The Communicative Approach requires integration of the four language skills. It is based on the idea that learning a language comes through having to communicate real meaning. Lessons are usually topic or theme based, with the target grammar hidden in the context, being the topics related to real world situations. Communicative competence, rather than accuracy, is the main goal.





It is an easy method for teachers with low knowledge of the language and/or little interest on their students learning. I see no pros on this method.

There is no learning of a second language.

Direct method

The four language skills are involved. Translation is not allowed at any stage. It is a natural way of learning.

It may be not too demanding and not easy to apply with advanced learners.


The four language skills are involved. Positive reinforcement.

The focus is on analysing the language, but not on the real use of it. Lessons are boring, leading to lack of motivation.

Silent Way

It can be fun for students (good for motivation). Learning process based on self-correction and problem solving (leading to a well established acquisition of knowledge).

As a teacher I would find it terribly complicated. Difficult application.


High motivation. Focus on relaxed and comforting environment, and on reassurance of students’ skills.

Students do not learn how to communicate on a second language, but only listening and translation.

Whole Language

Natural learning process. Holistic view, integrating the four skills.

This is not a functional method to be applied on 2 or 3 hours a week. Immersion needs time, and it cannot be replicated on hour-length lessons.


Natural way of learning, with low stress levels. Frustration is controlled by respecting each person’s rhythm. High motivation.

It may be too simplistic, only valid for low levels and children. It would be difficult to introduce more complicated structures.

Communicative Approach

High motivation. Real world situations, rather than artificial language.

Lack of accuracy. Writing skill may be left behind.




We can extract some conclusions from the analysis of the different methods above. Firstly, the aim of any teaching method should be the students’ ability of communicating in a second language. There is little use on knowing how to translate or spell correctly, if we are not able of communicating on the target language. Therefore, communication should be always the main target. In order to learn how to communicate, real life based activities should be top priority.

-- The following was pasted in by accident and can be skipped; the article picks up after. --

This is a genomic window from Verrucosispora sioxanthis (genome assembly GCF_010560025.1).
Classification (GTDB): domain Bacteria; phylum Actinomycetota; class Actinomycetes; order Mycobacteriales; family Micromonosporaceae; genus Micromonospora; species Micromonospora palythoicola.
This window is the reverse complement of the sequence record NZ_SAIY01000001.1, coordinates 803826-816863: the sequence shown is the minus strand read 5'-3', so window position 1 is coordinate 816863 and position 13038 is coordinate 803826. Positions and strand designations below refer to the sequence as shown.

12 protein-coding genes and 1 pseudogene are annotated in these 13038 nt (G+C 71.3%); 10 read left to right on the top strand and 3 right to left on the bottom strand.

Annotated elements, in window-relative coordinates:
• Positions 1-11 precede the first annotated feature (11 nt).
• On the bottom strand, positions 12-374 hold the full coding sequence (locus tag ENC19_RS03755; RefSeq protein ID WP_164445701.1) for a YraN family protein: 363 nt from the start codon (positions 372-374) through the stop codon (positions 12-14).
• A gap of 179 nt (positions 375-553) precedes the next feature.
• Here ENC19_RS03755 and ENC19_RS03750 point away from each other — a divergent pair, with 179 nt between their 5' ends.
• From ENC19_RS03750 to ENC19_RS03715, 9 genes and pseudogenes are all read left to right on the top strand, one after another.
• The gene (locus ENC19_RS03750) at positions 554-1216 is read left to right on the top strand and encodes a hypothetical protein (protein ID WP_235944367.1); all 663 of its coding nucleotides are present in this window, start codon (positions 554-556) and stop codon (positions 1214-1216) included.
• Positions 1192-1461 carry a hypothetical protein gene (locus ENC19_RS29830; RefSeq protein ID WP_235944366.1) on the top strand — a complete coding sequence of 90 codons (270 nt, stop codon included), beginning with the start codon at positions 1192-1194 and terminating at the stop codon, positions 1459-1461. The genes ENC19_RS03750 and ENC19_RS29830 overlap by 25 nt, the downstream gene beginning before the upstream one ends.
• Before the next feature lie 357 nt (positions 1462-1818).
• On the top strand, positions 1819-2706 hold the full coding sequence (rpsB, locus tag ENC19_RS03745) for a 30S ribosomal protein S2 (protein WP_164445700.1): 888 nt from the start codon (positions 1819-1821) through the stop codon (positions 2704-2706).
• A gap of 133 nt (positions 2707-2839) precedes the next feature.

One of the main difficulties when choosing one method is that not everybody responds on the same way to the same stimuli. Whatever the method, the characteristic features of the student or group of students have to be taken into consideration. Thus, the method has to be adaptable in function of different levels of motivation, cultural background or maturity of the students.

Motivation is key on the teaching/learning process. Creating a good environment, looking for interesting topic or activities, or trying to have a good time regardless the conditions, should be one of the principles of every lesson. Constancy and continuity are extremely important when learning a second language. Gaps occurred in the process (holidays, students giving up due to lack of time) should be somehow approached. Reading habits may be good help in these cases.

All methods have pros and cons. No one method is infallible. Thus, in developing our own method we must always look for an eclectic approach.

In any case, the main goal of a teaching method should always focus on communication and learning on the most natural possible way. We all learnt our first language not by studying or analysing, but only through natural use. We are no longer babies and we cannot repeat the process with our second languages, however we can look for an equivalent approach. Said this, it is important to focus primarily on listening and speaking skills. However reading and writing should not be left behind.

Personal approach

My personal approach would be based on the points highlighted in the conclusions. I believe motivation is one of the most important attitudes on learning. What is learnt with passion is learnt forever, and what is boring is quickly forgotten.

The four skills are equally important from my point of view. Natural learning is also important, therefore listening and speaking would be the first skills to be developed. However, once we know how to read and write in our own language, I see no harm in introducing these skills on early stages of second language learning. Reading is a great source of vocabulary learning, besides reading and writing are great help for those of us who have more visual than auditory memory.

Regarding the role of the teacher, I consider that personal skills are essential. Each student is different and the teacher should be able to analyse what are the demands of each student. As I have said before motivation is key, and the teacher must put all effort on keeping high spirits among the students. Positive reinforcement is essential.